BookTok readers can verge on the performative—looking well–read versus, well, reading. In a 2022 article, author Stephanie Danler highlights how on the app, it wasn't enough to “just show a book by Clarice Lispector. To be successful, an account had to perform being a ‘woman who reads Clarice Lispector.’” The “literary girl” aesthetic has brought “an uncanny falseness” to BookTok, one that involves “a showy nothingness that only approximates bibliophilia,” according to Barry Pierce for GQ. After all, the BookTok literary girl is cool and mysterious—who wouldn’t want to be part of that club?   

Being perceived as an intellectual is the hot new thing. Everyone wants others to see them as part of the intelligentsia. There are entire businesses that revolve around curating libraries for people’s homes. Celebrities have gone as far as to get book stylists to pick out books for them. Uniqueness and authenticity have eroded and have instead been replaced by an obsession with how we look to others.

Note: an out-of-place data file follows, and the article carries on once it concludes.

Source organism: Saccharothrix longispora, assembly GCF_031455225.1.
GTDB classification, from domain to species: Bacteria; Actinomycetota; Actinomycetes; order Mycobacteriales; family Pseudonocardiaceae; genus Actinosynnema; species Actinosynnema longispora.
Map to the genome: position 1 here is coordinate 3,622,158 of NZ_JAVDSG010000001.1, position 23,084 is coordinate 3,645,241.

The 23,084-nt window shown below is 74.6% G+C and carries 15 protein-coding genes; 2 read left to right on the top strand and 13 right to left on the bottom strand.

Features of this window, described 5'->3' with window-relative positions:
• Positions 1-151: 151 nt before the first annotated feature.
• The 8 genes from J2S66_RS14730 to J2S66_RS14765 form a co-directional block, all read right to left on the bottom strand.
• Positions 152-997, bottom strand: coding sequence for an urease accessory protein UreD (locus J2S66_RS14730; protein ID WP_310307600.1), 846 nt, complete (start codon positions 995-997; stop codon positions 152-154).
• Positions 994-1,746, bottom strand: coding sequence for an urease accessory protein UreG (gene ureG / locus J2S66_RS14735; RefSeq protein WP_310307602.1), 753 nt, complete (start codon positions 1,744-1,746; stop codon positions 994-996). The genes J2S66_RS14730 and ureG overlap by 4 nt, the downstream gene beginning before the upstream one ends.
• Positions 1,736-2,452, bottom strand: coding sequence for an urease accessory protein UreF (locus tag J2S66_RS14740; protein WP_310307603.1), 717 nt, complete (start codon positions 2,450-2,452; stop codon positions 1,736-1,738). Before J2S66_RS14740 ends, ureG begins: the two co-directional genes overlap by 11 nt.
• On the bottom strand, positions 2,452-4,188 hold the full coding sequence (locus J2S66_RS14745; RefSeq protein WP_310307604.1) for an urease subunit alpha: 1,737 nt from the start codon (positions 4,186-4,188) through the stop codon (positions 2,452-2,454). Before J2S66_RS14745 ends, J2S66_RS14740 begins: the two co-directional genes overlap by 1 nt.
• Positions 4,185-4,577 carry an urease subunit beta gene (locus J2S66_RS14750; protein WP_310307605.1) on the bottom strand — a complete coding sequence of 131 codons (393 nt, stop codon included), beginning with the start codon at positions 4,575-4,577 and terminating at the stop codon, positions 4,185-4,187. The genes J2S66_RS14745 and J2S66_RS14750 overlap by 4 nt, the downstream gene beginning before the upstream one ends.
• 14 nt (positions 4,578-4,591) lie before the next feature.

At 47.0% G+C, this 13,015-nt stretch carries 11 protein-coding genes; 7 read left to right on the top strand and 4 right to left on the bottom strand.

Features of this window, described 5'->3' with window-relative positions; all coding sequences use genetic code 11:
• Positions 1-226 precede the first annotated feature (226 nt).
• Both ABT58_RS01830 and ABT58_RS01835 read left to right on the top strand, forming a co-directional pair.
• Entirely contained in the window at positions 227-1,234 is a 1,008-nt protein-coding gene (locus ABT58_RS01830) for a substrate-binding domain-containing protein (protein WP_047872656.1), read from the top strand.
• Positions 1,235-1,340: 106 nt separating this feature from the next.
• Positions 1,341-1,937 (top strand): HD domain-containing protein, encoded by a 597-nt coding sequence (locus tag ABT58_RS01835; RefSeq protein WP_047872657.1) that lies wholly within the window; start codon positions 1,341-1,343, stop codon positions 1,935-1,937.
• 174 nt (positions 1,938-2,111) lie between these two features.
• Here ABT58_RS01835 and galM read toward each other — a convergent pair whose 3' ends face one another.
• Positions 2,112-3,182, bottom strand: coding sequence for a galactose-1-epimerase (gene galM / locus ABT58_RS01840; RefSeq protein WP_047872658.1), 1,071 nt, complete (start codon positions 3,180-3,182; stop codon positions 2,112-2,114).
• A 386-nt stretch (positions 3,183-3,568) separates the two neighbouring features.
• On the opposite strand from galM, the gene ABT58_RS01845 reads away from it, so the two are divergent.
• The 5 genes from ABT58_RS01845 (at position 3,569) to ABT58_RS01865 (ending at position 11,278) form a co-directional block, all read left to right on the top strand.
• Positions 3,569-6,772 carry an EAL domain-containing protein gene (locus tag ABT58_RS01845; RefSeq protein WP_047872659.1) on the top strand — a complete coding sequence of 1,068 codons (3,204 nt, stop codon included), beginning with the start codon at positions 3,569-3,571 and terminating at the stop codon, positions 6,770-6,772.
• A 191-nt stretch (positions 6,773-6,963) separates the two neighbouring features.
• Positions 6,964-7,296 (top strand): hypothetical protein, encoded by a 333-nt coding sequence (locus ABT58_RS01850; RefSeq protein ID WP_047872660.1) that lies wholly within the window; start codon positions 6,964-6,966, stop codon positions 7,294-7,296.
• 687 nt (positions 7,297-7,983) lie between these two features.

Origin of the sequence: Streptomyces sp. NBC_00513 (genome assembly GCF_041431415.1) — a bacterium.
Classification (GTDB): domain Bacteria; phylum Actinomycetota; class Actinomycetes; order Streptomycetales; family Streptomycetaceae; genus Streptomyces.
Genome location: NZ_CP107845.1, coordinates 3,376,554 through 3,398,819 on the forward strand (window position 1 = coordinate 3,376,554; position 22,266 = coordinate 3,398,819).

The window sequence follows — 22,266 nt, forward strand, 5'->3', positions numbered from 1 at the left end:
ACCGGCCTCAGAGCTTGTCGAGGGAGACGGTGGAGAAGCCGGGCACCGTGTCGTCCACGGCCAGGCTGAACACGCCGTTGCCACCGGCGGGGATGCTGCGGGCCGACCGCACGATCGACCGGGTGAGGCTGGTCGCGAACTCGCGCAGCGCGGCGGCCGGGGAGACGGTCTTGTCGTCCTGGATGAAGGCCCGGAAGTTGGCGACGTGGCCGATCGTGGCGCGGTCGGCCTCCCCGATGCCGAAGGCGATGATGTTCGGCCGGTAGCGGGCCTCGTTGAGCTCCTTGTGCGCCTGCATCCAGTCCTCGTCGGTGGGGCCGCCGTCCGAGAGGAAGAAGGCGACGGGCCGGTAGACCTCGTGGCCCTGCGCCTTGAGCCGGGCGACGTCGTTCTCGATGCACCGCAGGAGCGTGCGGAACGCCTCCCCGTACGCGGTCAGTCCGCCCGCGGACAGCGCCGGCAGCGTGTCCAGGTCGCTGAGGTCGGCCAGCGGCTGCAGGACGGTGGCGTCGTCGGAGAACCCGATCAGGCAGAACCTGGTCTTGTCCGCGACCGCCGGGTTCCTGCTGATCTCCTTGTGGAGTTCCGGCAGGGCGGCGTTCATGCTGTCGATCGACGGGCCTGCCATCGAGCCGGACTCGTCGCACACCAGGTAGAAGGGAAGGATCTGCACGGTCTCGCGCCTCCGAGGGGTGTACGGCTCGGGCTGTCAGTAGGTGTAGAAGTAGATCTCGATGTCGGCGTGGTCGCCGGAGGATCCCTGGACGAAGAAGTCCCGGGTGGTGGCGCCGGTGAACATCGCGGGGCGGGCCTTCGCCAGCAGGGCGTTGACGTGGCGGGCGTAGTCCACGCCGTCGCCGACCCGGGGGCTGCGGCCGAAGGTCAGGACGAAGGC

With intellectualism becoming “cool,” capitalism has done what it does best: Books, like many other art forms, are now treated overwhelmingly as commodities to possess instead of pieces of literature to get lost in. Owning books is guaranteed to give the buyer “cool” points by letting the world know that they are well–read. And what better way to showcase that we are not only smart but also in the know than to have books others will recognize? 

Bookstores all over the world, from Philadelphia to Lahore, have a “BookTok Made Me Read It” section, exhibiting the covers of a collection of TikTok viral books. Pierce describes these as a “subgenre of easily–bingeable novels that all sort of have the same cover.” It’s rare to look at a book cover today and truly be impressed by its unique design. Most books—especially those that go viral—follow the same formula. Neutral, solid colors with lowercase Times New Roman text. Colorful blobs intersecting with one another, with all–capital, white titles. As highlighted in a Print Magazine article, writer Alana Pockros referred to this as the “unicorn frappuccino cover,” while New Yorker writer Kyle Chayka called it “the Zombie Formalism of book covers.”